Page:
Whether there is a true QB competition between Whitehurst and Matt Hasselbeck:
“Well first off, you look at him like he is a high draft pick. How much are you going to pay for that in terms of your picks? There are the top few quarterbacks in the draft here could go in the fist round as first round picks so we are in position with a couple of picks in the first round to have a chance to take a quarterback and we still may do that. That is to build this position and make it right for the long haul. It is the key position in the NFL on every team and we are going to do what we have to do to position ourselves to come from strength and to come from experience and from background and athleticism and all of those things. We are not done fitting this thing together even at this spot. We are going to continue to look and figure out what our options are. It is a big price, but it is the key position and once you find your guy whatever it took to get him was worth it if he is the real deal. That part of it doesn’t bother us at all. You can weigh it and try to figure all of that out and when will we know? We won’t know until he gets a chance to really get out there and play. I want everybody in our program to come in here with the idea and the belief that you are going to play. You prepare differently when you do that. If you prepare like I am not going to play, I am a backup and you are going to sit for a long time, then you don’t get yourself right in the same manner that when the urgency and the pressure is on you to get right as soon as possible. That has really been a theme in our program for years. So everybody here is here to compete to play right now and that is part of it. If that makes you feel uncomfortable about the quarterback position well Matt Hasselbeck knows that same thing. I have talked clearly to Matt. He has got to battle everyday to make himself the best player he can possibly be day in and day out and feeling the pressure of a guy behind him is going to make you work hard and it is going to keep him on his best and on his toes. That is all part of our mentality around here. Then how long are you going to have to wait? I don’t know it just depends. I would like Charlie to be pressing and to get him in the games as soon as possible. That is the way that he should approach it. He said and acted exactly in accordance as he should and we will see when that happens and we will all find out. If it was the number one draft pick quarterback or number two draft pick quarterback you don’t know how long it is going to take him to play. For instance, Carson Palmer years ago was the first pick in the Draft, he played not one snap his first year in real games and started his next year. There is no way of knowing how that is going to work out yet, but we are going to try to bring it along and coordinate in a matter that is going to help everybody be their very best and that is how we go about it.”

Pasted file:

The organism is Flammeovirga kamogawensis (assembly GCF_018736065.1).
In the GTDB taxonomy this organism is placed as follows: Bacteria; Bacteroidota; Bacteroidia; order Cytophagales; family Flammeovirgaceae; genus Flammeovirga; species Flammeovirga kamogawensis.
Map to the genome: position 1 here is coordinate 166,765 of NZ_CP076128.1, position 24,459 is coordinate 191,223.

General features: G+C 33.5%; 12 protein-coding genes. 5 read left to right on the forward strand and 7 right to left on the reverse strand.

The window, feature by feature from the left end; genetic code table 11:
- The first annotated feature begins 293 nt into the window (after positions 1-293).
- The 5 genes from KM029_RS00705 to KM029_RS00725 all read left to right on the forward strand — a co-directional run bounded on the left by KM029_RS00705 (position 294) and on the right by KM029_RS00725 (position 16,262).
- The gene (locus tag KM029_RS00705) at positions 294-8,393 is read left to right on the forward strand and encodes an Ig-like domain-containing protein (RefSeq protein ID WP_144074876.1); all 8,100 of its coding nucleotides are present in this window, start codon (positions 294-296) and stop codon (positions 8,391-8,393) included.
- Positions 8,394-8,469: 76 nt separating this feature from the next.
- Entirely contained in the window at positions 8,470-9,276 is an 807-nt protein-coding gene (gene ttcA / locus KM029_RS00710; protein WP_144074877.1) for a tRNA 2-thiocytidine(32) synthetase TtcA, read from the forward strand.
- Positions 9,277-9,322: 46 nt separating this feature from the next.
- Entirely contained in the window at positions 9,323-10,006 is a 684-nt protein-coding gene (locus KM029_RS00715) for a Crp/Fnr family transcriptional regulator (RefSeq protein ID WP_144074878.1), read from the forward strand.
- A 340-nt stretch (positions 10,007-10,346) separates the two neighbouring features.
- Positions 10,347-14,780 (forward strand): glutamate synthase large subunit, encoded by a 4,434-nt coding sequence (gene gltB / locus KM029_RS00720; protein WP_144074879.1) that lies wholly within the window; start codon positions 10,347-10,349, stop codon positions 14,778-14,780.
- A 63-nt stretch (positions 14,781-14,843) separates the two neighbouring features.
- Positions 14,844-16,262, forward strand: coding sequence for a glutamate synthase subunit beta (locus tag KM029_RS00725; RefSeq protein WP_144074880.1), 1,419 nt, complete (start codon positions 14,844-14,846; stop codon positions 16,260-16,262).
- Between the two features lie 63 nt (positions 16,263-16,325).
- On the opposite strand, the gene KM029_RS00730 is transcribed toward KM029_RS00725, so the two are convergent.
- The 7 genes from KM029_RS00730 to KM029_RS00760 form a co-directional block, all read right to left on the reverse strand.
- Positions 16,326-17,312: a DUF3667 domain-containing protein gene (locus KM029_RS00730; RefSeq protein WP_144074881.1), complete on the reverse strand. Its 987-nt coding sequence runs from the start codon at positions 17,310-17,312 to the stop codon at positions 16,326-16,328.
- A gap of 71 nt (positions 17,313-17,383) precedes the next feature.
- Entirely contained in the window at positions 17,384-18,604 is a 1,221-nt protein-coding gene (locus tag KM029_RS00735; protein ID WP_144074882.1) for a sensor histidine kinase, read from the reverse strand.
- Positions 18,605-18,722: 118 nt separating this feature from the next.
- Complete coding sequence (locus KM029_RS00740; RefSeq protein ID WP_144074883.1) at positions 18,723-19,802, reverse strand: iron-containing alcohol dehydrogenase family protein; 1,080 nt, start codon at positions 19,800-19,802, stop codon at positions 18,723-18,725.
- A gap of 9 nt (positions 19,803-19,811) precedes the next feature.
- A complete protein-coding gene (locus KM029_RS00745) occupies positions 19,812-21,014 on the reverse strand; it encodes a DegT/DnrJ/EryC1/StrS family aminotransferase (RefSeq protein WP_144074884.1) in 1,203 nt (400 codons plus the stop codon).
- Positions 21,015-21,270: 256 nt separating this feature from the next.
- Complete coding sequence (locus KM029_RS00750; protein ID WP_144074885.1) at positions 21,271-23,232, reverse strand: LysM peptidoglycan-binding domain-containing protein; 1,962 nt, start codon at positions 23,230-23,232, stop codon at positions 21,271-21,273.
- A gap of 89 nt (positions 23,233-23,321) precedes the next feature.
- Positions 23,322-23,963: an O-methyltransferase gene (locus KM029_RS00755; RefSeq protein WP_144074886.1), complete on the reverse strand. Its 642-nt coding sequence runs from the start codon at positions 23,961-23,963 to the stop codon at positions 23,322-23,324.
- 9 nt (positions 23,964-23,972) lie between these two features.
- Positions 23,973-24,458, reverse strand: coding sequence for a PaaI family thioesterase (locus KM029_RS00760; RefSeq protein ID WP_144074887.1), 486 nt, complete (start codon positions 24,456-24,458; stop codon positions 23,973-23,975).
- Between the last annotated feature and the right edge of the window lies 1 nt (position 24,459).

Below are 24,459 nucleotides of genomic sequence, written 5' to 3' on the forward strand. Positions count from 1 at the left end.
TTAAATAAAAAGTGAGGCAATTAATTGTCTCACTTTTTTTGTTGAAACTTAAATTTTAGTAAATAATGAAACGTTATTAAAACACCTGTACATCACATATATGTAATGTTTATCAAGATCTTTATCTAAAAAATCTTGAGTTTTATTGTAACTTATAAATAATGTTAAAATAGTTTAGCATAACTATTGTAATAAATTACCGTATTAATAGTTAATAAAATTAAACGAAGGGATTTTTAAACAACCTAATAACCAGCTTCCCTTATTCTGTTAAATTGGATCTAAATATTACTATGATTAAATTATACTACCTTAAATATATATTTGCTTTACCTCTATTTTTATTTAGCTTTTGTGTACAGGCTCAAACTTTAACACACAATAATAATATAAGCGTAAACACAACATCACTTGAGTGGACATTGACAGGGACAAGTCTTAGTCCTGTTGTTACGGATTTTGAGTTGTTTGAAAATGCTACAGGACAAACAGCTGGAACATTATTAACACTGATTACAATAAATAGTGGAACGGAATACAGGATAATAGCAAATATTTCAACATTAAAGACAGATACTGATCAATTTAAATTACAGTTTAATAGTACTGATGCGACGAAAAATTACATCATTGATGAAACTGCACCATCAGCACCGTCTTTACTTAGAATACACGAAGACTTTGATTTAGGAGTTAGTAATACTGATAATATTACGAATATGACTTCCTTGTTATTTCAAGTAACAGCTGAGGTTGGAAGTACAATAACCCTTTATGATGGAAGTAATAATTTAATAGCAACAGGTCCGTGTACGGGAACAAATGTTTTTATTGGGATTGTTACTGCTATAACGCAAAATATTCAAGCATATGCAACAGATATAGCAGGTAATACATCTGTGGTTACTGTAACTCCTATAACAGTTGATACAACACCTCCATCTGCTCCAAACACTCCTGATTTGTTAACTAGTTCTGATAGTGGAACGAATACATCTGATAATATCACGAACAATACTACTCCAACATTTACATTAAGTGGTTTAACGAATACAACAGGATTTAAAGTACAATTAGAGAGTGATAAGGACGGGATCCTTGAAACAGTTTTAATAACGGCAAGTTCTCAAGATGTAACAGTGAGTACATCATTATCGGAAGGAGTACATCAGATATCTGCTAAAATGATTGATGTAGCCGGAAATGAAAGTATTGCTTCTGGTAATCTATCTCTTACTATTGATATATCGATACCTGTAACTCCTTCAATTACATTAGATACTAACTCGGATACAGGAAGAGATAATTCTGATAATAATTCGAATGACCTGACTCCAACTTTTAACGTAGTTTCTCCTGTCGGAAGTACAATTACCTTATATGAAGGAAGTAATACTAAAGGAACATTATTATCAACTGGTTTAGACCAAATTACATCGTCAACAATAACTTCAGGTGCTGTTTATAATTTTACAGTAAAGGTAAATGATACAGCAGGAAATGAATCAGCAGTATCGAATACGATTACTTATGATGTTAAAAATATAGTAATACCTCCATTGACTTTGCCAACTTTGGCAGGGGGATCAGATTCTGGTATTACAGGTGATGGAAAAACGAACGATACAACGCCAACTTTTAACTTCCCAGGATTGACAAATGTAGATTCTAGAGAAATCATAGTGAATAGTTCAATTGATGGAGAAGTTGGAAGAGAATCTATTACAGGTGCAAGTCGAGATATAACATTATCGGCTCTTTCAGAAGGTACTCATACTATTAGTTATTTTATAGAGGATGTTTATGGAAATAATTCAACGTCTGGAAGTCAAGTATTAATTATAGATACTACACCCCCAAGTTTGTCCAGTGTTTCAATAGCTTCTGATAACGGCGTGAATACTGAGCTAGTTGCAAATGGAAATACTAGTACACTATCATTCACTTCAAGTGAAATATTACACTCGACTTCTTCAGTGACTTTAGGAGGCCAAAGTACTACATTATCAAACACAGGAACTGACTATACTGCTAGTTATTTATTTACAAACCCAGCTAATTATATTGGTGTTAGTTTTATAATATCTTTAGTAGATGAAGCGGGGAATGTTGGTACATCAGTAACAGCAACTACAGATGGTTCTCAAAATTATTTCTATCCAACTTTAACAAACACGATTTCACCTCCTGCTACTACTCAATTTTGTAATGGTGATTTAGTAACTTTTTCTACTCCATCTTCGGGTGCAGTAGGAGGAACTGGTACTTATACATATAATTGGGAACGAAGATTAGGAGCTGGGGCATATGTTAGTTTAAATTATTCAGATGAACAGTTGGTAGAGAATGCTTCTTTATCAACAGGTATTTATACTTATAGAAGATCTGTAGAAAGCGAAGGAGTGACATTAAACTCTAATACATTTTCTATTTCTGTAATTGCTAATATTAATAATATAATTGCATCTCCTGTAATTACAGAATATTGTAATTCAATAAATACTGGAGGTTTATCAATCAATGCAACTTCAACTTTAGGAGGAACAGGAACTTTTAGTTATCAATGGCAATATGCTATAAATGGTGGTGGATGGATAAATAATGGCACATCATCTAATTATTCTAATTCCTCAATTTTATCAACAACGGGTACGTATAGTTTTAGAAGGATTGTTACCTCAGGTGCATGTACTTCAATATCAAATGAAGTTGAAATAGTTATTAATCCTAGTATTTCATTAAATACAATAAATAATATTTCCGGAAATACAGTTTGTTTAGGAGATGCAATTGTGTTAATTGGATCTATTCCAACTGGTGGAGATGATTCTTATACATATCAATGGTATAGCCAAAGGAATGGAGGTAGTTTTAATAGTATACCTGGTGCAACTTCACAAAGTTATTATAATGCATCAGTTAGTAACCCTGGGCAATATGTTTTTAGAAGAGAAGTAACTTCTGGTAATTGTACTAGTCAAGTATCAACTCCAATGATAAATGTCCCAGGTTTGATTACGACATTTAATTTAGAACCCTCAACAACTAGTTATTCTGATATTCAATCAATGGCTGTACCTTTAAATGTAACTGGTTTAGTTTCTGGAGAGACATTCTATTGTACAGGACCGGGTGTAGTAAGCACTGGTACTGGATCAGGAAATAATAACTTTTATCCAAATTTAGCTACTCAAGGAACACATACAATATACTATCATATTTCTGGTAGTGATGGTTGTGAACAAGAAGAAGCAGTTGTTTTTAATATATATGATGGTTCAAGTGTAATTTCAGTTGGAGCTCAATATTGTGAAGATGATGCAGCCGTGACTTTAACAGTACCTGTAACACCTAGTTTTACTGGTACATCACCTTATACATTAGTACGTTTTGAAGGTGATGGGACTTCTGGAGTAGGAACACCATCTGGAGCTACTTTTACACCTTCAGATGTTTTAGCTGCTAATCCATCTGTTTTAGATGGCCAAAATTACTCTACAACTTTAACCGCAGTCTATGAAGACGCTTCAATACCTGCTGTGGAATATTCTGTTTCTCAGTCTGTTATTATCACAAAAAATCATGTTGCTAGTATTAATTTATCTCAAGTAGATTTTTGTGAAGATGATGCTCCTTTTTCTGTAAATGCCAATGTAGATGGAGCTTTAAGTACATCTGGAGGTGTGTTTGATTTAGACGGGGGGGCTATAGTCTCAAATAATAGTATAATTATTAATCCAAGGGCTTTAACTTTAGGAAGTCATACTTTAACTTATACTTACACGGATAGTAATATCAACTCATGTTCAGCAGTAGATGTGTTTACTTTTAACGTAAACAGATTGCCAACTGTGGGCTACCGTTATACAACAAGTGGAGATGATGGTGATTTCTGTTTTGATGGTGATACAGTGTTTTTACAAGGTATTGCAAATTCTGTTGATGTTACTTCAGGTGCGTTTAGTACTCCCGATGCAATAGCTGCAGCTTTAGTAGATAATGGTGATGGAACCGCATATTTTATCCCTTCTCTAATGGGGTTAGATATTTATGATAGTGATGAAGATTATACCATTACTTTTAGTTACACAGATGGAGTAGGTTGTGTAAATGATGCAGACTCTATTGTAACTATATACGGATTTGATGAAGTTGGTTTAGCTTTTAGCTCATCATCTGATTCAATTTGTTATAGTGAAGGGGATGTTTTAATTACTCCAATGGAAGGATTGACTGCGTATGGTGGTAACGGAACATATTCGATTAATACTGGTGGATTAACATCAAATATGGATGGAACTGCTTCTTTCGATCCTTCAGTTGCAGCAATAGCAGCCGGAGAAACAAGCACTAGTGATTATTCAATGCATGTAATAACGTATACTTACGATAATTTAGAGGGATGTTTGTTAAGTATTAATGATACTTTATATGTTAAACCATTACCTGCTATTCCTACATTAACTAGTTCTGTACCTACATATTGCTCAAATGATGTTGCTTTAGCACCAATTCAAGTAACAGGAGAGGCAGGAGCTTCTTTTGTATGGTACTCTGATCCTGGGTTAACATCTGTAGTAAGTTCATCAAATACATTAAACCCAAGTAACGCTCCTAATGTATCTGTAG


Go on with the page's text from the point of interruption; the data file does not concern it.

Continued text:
Tags: Charlie Whitehurst, former USC Head Coach, John Schneider Seahawks GM, leaving USC for Seattle, NFC West, NFL, NFL team of the Great Northwest, Paul Allen, Pete Caroll, Pete Carroll takes another gamble., Seahawks trade for Charlie Whitehurst, Seattle Seahawks, The Chargers are excited to give up Charlie Whitehurst for future picks, third-string Chargers QB